Germany would not extradite to Saudi Arabia. India and Kuwait might, because they and a few other countries have extradition treaties with KSA. To put this squarely in the realm of illegal (it's not clear that accidentally encountering Shiite material online is a crime in KSA), assume that the person deliberately watched porn then fled to India. Generally ...


3

Extradition treaties/agreements The general principle of international law is that all countries are sovereign and have jurisdiction over all people within their borders; in this regard they are not required to render any persons within their borders to another country, not even to be prosecuted for a crime. However, if the country the person is in has an ...


3

It depends on the law in country B Some countries allow extradition of their citizens and some don’t.


3

All countries (and some sub-national jurisdictions) have extraterritorial jurisdiction The U.S. Criminal Code asserts the following items to fall within the special maritime and territorial jurisdiction of the United States, much of which is extraterritorial in nature: The high seas and any other waters within the admiralty and maritime jurisdiction of the ...


3

Could the US extradite the Russian Hackers who started the cyber attack against the US private sector and US government agencies and departments? No. The United States and Russia do not have an extradition treaty. See Russian Indictment and Extradition | American Constitution Society. And within Russia, extradition is constitutionally prohibited; see ...


2

Neither local nor state governments in the US have any power to engage in foreign relations. The federal government is the only entity with that power, and so they must be involved in all extradition matters. Countries do not have treaties with the City of New York (for instance), they have treaties with the United States. Formal extradition requests are ...


2

Not immune The process is called rendition and is similar to extradition between sovereign nations. Uniform laws to give effect to this are in place in 48 of 50 states (the only exceptions being South Carolina and Missouri). The process in these states is: A valid arrest warrant issued by the demanding state A request from the Executive Authority of the ...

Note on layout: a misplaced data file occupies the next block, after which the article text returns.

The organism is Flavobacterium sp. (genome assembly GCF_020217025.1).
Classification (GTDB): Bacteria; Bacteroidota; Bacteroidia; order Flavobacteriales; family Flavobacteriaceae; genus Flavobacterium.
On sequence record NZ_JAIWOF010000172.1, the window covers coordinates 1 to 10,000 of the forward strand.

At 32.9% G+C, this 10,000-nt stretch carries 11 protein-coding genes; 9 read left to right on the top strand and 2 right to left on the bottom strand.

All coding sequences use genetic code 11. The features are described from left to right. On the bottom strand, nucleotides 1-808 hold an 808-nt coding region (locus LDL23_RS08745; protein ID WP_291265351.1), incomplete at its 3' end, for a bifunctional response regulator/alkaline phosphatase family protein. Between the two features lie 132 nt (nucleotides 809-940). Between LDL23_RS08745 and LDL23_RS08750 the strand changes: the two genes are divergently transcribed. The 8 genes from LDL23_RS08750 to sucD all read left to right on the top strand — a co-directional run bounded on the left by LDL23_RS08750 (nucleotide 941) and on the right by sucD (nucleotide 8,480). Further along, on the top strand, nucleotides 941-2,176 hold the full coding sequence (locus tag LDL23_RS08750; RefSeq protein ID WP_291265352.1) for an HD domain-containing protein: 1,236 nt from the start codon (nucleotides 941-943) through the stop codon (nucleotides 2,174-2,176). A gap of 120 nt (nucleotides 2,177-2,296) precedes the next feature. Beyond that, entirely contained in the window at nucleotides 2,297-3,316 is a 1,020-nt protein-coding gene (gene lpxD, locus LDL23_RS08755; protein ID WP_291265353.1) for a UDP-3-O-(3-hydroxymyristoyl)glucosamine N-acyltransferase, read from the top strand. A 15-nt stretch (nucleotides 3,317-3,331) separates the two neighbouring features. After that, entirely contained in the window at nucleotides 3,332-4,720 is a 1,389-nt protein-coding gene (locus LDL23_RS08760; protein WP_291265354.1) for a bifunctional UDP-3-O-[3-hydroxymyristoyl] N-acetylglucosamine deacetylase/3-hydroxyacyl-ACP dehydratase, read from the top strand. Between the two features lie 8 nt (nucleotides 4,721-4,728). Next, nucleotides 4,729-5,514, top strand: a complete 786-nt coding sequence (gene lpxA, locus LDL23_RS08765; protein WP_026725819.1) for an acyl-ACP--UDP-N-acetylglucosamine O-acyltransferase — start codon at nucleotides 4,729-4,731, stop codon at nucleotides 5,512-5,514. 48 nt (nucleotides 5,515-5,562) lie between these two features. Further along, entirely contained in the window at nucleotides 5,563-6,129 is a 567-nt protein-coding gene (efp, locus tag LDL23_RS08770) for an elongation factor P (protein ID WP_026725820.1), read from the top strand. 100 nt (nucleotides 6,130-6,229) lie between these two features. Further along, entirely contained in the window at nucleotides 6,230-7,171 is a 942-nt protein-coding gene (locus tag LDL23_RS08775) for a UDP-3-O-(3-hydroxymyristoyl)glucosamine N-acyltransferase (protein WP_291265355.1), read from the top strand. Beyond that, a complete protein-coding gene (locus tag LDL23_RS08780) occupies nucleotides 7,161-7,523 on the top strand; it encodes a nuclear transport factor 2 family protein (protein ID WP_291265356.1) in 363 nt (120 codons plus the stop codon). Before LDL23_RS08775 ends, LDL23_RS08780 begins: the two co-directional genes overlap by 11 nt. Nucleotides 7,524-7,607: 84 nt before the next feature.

2

Yes. Kim Dotcom is alleged to have committed a crime against US law. The US requested his arrest by NZ authorities with whom they have an extradition treaty. He has now had his extradition hearing and the NZ court is satisfied that, under NZ law, he should be extradited to face those charges. You do not have to be a citizen of a country to offend its laws. ...


2

The courts in Y would decide if they have jurisdiction to hear the case: they almost certainly do. A would presumably petition the court that the courts of X are a better venue, B would argue "liar, liar, pants on fire". The court would then decide if they or a court in X should hear the case. They would then decide if the contract is subject to the laws of ...


2

The Russian Constitution Article 61(1) prohibits this, stating "The citizen of the Russian Federation may not be deported out of Russia or extradited to another state".


2

You’re looking at the wrong part. The relevant section is Article 2, which sets out offenses that are extraditable using the EAW mechanism. Article 2 has a list of offenses which are extraditable regardless of dual criminality if the issuing state punishes them with a maximum of at least 3 years in prison, but for all other offenses the executing state is ...


2

First, there must be an extradition treaty. Second, between most countries, a person who gets extradited can only be convicted for the crimes in the extradition request. That sometimes causes a delay. In your case, Indian police might not be sure that they found all the crimes this person is guilty of. If they got an extradition today, they couldn't charge ...


2

Some laws apply to US Citizens wherever they are located, for example, 31 CFR 560.418: § 560.418 Release of technology or software in the United States or a third country. The release of technology or software in the United States, or by a United States person wherever located, to any person violates the prohibitions of this part if made with ...


2

does US law travel with its citizens wherever they go, or does leaving US soil remove US legal obligations? USA law travel with its citizens as long as USA law says it does, and can be enforced (trivially, if the offender returns to the USA then USA law can be enforced). Even in some cases, USA laws can only be broken abroad (for example, a prohibition to ...


2

Extradition Most European continental countries do not permit their citizens to be extradited, based mostly on Roman law. In Germany this provision was introduced into the constitution in 1919 §12(3) and later defined in 1949 §16(2) Grundgesetz. Before that it was defined in the §9 Strafgesetzbuch 1872 (penal code). §4(3) regulated how a German can be ...